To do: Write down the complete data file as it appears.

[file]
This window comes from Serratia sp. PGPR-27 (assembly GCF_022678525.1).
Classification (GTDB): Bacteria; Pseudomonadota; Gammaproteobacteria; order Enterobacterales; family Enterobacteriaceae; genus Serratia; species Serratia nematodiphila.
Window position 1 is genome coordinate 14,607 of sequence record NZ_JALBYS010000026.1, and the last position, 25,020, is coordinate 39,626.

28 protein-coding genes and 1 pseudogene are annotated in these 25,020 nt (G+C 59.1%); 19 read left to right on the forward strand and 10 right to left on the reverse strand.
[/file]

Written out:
This window comes from Serratia sp. PGPR-27 (assembly GCF_022678525.1).
Classification (GTDB): Bacteria; Pseudomonadota; Gammaproteobacteria; order Enterobacterales; family Enterobacteriaceae; genus Serratia; species Serratia nematodiphila.
Window position 1 is genome coordinate 14,607 of sequence record NZ_JALBYS010000026.1, and the last position, 25,020, is coordinate 39,626.

28 protein-coding genes and 1 pseudogene are annotated in these 25,020 nt (G+C 59.1%); 19 read left to right on the forward strand and 10 right to left on the reverse strand.